Domestic dividend growth is on a torrid pace this year, and that’s a boon for investors, particularly long-term market participants, because dividends contribute a significant percentage of a portfolio’s total returns over long time horizons.
Resurgent payout growth is a boon for an array of exchange traded funds, including yield-oriented strategies such as the ALPS Sector Dividend Dogs ETF (SDOG ). SDOG yields 3.20%, as of Nov. 10, or more than double the dividend yield found on the S&P 500.
SDOG is relevant at a time when investors aren’t just searching for income, but they’re fond of stocks, with one of the reasons behind that fondness being shareholder rewards, including buybacks and dividends.
“US equity investor risk appetite improved for a second month running in November, rising to the highest since April. Expectations of near-term returns meanwhile hit a new high, fueled by improved prospects for earnings, equity fundamentals and shareholder returns, as well as brighter outlooks for macro and policy factors,” according to IHS Markit.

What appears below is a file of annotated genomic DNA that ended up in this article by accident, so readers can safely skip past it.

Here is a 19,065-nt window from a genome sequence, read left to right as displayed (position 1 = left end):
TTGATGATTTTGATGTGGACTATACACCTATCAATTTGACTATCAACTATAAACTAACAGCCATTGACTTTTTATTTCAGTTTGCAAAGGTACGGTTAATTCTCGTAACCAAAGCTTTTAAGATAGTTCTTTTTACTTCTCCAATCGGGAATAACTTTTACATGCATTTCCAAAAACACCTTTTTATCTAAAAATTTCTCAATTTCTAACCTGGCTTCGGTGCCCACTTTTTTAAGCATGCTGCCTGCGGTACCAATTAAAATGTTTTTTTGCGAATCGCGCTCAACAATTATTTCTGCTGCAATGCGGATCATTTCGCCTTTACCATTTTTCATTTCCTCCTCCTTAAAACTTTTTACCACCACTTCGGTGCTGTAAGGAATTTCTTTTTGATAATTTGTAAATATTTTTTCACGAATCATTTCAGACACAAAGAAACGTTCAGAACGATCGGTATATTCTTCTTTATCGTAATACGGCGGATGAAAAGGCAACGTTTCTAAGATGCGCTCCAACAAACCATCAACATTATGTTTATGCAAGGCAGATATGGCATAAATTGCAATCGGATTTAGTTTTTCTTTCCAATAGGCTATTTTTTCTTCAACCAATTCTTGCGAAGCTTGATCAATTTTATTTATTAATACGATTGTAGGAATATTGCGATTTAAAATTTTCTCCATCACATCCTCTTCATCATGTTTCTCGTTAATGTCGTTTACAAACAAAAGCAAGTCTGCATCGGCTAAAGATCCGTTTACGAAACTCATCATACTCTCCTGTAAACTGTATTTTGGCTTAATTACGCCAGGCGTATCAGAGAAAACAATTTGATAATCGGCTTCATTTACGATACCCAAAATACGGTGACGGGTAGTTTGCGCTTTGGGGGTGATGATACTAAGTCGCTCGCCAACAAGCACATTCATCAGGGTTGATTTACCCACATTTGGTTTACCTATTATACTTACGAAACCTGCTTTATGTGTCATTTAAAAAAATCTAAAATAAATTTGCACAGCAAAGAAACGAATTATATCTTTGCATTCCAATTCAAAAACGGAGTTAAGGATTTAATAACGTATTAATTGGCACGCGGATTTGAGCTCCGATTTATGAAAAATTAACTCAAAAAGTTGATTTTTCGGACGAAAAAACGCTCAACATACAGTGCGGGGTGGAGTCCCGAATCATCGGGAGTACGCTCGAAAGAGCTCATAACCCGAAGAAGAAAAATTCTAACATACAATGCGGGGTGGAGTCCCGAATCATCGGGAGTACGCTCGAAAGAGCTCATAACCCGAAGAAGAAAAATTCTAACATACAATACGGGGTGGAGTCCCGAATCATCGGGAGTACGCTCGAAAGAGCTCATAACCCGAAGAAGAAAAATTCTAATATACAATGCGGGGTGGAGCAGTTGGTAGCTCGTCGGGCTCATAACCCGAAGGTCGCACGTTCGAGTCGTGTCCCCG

SDOG’s cyclical value tilt is paying off as well. The ALPS fund is significantly overweight to energy — the best-performing sector in the S&P 500 this year. That’s some good news. More good news is the fact that despite its stellar 2021 run, energy isn’t considered expensive by some market observers. Some even argue that it’s inexpensive.
Add to that, energy sectors are sporting better balance sheets than they have in years and are generating strong cash flow and reining in spending. Those are all traits supportive of dividend growth in the space. Dividend sustainability is relevant across SDOG’s sector exposures, and plenty of them have that. That’s good news for investors that view payouts as bedrocks of strong fundamentals.
“The biggest drivers of the market in the near-term are considered to be equity fundamentals and shareholder returns, the former viewed as the most supportive since August and the latter seen as more supportive than at any time over the 14-month survey history,” adds Markit.
It remains to be seen, but SDOG investors could be treated to more dividend hikes and perhaps share repurchase programs in the current quarter.
“Shareholder returns are of increasing importance going into Q4 and investors expect to be rewarded with growing dividends and buybacks. As COVID-19 fears wane, rising inflation and labor costs are now the key risks to capital allocation priorities, however we expect dividends will prove to be just as persistent as any other cost and see S&P 500 dividends approaching double-digit growth in 2022,” says Thomas Matheson, head of dividend forecasting at IHS Markit.
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